I loved everything about my time at university except what I was supposed to be studying. My A-level English teacher shook his head as I breezily announced I was off to study law, understanding better than me that I was ill-suited to the unforgiving logic of tort, contract and land law – even the sexier subject of criminal law failing to come alive in those long-ago dusty halls. Just to think how different things might have been if I had had Annalise Keating as my lecturer.
Keating is the ruthless, amoral and pugnacious protagonist of a new TV drama called How to Get Away with Murder. Played by Viola Davis (best known for her Oscar-nominated performance in the 2011 film The Help), Keating greets her eager-to-please new students with undisguised disdain, telling them that, "Unlike many of my colleagues I won't be teaching you how to study the law or to theorise about it but rather how to practise it in a courtroom, like a real lawyer."
And she's as good as her word, encouraging her pupils to come up with potential defences in the trial of a spurned mistress dubbed the "aspirin killer" after the accused swapped her married lover's blood-pressure pills for aspirin, knowing he was allergic to them. Keating then reveals that this is a real live case and that the best students will be helping her on the defence. In fact her course is an extended job interview, with the lucky few joining her law firm.
Now all this is hokum obviously, but superior hokum. How to Get Away with Murder gets away with artistic murder because it is as vivacious as its heroine, full of self-confident storytelling and gleefully steering away from the tropes of so many American legal dramas, which all seem to be set in big-city law firms where the men are chiselled Wasps and the women are immaculately costumed in 50 shades of grey and the windows are all floor to ceiling.
Damages and The Good Wife were both brilliant and darkly topical, the high-camp Boston Legal was the spiritual heir to Ally McBeal, and Law and Order provided dependable procedural entertainment for the masses. But between them they seem to have set a certain tone – neatly summarised by the title of a recentish addition to the genre, Suits, and to have driven smartly up a cul-desac of their own making. Where do you go after Glenn Close's chilling performance as Patty Hewes in Damages or the twinkling double-act of William Shatner and James Spader in Boston Legal? Well, you turn to Shonda Rhimes, that's what you do.
Created by Grey's Anatomy contributor Peter Nowalk, How to Get Away with Murder is made by Shondaland, the production company of the most successful female show-runner currently working in American television, Shonda Rhimes. From inauspicious beginnings (scripting the dire but profitable Britney Spears vehicle Crossroads), Rhimes went on to create, in 2005, one of the most successful TV shows ever, Grey's Anatomy. This was followed by another medical drama Private Practice and then in 2012 by political drama Scandal (starring Kerry Washington) and now ABC has given Rhimes the singular honour of scheduling these two shows along with her new How to Get Away with Murder in a primetime line-up that the network calls "Thank God It's Thursday".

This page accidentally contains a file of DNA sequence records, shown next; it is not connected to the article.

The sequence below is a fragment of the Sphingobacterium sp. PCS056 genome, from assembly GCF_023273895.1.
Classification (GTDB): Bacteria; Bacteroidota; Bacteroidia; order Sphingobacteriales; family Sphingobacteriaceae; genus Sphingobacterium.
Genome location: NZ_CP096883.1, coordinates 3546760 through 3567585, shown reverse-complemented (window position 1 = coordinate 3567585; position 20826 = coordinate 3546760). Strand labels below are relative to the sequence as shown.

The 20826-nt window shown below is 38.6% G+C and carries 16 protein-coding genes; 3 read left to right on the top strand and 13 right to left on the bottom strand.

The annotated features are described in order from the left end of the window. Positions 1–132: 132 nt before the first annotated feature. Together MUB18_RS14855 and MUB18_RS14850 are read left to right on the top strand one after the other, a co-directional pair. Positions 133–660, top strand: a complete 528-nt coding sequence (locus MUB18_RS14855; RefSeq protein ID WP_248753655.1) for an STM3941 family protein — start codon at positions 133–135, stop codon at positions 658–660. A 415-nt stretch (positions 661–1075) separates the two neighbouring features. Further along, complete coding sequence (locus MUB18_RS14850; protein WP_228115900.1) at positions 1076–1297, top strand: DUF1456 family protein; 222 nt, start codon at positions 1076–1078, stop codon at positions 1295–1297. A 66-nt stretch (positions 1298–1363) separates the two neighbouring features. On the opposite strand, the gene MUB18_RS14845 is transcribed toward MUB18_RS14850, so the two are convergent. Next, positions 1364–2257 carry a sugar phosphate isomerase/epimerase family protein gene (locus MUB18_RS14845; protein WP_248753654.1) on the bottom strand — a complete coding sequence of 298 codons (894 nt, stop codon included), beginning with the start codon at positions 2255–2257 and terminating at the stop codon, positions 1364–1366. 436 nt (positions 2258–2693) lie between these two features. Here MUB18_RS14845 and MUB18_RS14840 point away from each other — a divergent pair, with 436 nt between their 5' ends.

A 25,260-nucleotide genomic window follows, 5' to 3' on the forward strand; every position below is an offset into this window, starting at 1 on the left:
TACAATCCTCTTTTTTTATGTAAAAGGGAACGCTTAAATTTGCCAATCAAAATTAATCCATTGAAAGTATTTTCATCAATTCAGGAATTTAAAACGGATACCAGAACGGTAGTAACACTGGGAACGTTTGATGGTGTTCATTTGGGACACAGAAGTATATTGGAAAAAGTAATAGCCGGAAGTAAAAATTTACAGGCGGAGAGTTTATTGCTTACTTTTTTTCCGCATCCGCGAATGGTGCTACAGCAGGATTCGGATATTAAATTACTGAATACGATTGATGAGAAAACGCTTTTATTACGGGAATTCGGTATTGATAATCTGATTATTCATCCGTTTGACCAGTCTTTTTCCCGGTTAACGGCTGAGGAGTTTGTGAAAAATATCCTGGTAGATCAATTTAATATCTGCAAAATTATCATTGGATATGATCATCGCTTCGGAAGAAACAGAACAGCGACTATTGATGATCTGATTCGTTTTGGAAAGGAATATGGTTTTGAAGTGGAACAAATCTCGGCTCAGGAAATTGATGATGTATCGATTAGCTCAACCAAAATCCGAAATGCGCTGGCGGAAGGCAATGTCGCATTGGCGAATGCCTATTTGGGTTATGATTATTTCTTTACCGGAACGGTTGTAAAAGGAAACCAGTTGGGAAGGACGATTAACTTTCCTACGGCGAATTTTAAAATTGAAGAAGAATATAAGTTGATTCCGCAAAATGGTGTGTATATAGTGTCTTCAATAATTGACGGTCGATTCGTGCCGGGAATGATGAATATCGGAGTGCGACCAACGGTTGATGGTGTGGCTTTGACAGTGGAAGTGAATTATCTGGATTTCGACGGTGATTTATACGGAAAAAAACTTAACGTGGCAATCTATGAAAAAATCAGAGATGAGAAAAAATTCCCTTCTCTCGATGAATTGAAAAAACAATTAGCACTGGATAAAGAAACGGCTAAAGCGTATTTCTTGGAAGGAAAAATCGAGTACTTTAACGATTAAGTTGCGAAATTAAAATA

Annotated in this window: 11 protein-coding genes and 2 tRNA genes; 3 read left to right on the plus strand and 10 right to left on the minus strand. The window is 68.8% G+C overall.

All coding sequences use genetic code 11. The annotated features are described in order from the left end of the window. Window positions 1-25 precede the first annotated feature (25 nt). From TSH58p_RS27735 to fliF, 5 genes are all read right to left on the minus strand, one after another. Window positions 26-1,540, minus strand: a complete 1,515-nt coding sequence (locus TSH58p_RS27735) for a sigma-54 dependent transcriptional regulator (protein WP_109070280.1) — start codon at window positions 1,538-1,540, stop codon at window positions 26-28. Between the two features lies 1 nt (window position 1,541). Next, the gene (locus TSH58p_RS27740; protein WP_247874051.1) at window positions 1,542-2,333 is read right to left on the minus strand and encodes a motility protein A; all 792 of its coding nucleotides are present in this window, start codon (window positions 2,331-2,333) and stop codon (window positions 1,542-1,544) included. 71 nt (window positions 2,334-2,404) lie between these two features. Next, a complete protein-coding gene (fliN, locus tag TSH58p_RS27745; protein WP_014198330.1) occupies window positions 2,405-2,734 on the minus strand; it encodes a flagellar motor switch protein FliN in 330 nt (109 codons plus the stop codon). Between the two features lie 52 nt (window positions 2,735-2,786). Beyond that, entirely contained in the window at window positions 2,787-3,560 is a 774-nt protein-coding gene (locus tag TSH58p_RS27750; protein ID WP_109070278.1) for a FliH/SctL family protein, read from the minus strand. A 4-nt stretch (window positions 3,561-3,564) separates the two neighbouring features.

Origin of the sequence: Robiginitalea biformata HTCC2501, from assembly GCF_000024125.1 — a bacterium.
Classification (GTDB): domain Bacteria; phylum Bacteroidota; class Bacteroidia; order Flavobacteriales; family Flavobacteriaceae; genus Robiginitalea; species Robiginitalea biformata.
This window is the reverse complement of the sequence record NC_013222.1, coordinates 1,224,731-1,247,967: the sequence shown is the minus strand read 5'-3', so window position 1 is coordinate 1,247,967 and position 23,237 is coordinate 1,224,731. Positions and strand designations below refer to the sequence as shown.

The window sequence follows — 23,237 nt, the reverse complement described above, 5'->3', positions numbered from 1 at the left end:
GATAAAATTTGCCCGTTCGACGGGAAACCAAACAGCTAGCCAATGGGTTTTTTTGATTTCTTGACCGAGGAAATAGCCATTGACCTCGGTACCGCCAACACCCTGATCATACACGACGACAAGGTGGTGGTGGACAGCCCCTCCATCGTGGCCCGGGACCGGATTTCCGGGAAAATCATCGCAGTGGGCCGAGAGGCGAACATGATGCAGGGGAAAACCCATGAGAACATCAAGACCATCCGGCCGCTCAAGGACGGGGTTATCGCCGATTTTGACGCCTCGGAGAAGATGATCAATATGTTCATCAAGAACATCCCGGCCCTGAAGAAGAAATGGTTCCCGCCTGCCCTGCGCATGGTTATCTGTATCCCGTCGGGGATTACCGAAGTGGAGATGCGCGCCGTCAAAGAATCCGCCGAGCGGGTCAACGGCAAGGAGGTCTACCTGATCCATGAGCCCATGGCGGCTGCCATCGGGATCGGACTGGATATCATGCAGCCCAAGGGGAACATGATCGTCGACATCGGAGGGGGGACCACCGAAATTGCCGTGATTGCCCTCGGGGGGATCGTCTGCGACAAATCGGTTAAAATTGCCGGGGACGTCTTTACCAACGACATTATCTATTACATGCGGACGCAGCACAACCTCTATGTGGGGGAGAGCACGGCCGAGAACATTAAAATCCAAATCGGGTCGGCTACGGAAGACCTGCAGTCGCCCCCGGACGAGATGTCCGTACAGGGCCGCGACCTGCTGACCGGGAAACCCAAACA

What's remarkable in a TV landscape still wrought with sensitivities about race, is the fact that the leading protagonists in two of these shows – Olivia Pope in Scandal and Annalise Keating in How to Get Away with Murder – are black, as is Rhimes herself, this issue coming to a head last month when the New York Times TV critic, Alessandra Stanley, began a profile with the ill-advised "When Shonda Rhimes writes her autobiography, it should be called 'How to Get Away with Being an Angry Black Woman'." The article drew attention to the way that Rhimes has ripped up the conventions whereby female characters are portrayed on American TV as either salt-of-the-earth working class or the serene and reassuring Clair Huxtable on The Cosby Show.
Of the casting of Viola Davis Stanley wrote: "Ignoring the narrow beauty some African-American women are held to, Ms. Rhimes chose a performer who is older, darker-skinned and less classically beautiful than Ms Washington [in Scandal]. As Annalise, Ms. Davis, 49, is sexual and even sexy, in a slightly menacing way."
Indeed, early in the opening episode she is discovered by one her students (played by British Harry Potter regular Alfred Enoch) in flagrante delicto with a man who is not her husband, and isn't above blackmailing and lying to this lover. She will do anything to win a case, which puts her well up there on the Patty Hewes level of mendacity.
And then there's an added level of fun – a flash-forward in the opening episode that projects us three months into the future and a subplot reminiscent of Donna Tartt's The Secret History where Keating's brightest pupils are attempting to dispose of a body wrapped in a carpet. It's late at night, as they frantically discuss the best way of getting rid of the murder weapon – one of the statuettes that the law professor hands out to the year's most promising student.
Explaining her brand of unashamedly populist drama, into which she seamlessly folds weighty issues of race and gender, Rhimes recently said: "I write the stories I want to write, with the characters I want to write." Sassy and bold and in her own image, one suspects. Or as one American critic said of her new show: "It's not perfect, but it's never boring".
'How to Get Away with Murder' begins tonight at 10pm on Universal Channel; 'Grey's Anatomy' returns to Sky Living tonight at 9pm, and 'Scandal' continues on Sky Living on Thursdays at 9pmReuse content